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Mr. Diptesh A. Patel1*, Mrs. Pinkal H. Patel1, Mr. Rohit K. Patel2
1Department of Quality Assurance, Baroda college of pharmacy, Vadodara, Gujarat, India.
2Department of Quality Assurance, Kaptab Pharmaceutical, Vadodara, Gujarat, India.

The purpose of the research investigation was to study concurrent Process Validation of Cefixime Dispersible TabletI.P. These processes should be controlled in order that the finished product meets all quality specifications. The critical process parameters were identified with the help of process capability and evaluated by challenging its lower and upper release specifications. Three initial process validation batches of same size, method, equipment and validation criteria were taken. The critical parameter involved in sifting, sizing and compression stages were identified and evaluated as per validation plan. Uniformity of mixing is optimum in 30 min as standard deviation was between ±0.20% to ±0.99%. Compression speed of 16 RPM was suitable for IPQC as  % standard deviation limits was found for Thickness was ±1.8 % to ±3 %, Hardness ±16.6 % to ±37 %, Weight Variation ±0.3% to ±7.1 %, Friability ±2.4 to ±7.1 %, Diameter ±0.9 % to ±1.2 % and Disintegration time NMT 3 min. The outcome indicated that this process validation data provides high degree of assurance.


Validation Principles1-11
The basic principle of quality assurance is that a drug should be produced that is fit for its intended use. In order to meet this principle, a good understanding of the processes and their performance is important. Quality cannot be adequately assured by in-process and finished product inspection and testing but it should be built into the manufacturing processes. These processes should be controlled in order that the finished product meets all quality specifications. Therefore, building of the quality requires careful attention to a number of factors, such as the selection of quality materials/components, product and process design, control of processes, in-process control, and finished product testing. Careful design and validation of system and process controls can establish a high degree of confidence that all lots or batches produced will meet their intended specifications.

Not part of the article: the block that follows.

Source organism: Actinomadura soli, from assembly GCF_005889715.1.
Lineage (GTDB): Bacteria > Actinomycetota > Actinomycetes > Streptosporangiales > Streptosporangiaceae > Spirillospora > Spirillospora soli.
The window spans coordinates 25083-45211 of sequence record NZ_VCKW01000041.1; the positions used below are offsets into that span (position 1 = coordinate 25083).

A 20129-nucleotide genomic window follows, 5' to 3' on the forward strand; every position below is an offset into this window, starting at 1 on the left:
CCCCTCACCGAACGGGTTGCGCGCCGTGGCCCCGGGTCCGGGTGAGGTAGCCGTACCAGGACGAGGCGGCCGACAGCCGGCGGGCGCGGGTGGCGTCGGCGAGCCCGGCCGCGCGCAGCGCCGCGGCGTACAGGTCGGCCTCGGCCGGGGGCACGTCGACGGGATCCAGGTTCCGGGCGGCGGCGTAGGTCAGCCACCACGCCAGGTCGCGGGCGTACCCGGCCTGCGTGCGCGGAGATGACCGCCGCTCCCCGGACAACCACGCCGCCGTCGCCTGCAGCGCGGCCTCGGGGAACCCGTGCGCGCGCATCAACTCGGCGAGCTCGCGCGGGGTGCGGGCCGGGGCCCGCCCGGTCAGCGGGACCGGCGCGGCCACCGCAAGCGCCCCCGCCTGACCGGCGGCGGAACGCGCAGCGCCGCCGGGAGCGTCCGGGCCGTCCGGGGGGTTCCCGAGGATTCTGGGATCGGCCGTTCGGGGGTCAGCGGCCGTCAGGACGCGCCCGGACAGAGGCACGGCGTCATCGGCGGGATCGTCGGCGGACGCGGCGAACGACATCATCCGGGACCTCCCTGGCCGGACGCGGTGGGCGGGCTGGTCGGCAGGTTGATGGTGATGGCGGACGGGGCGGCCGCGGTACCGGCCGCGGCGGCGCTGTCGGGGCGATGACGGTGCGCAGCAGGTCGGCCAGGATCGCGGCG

As per the ICH guidelines defines as Process validation: ‘Process validation is the means of ensuring and providing documentary evidence that processes within their specified design parameters are capable of repeatedly and reliably producing a finished product of required quality’.

Process validation is intended to establish that the proposed manufacturing process is a suitable one and yields consistently a product of the desired quality. i.e. that the process is suitable and under control.

Importance of Process validation
The main advantages to be obtained from validation are assurance of quality and process optimization, both resulting in a reduction of total costs.

Assurance of Quality
Validation is an extension of the concepts of quality assurance since close control of the process is necessary to assure product quality and it is not possible to control a process properly without thorough knowledge of the capabilities of that Process Without validated and controlled processes, it is impossible to produce quality products consistently. End product testing, in the absence of validation, gives little assurance of quality for variety reasons, among which are,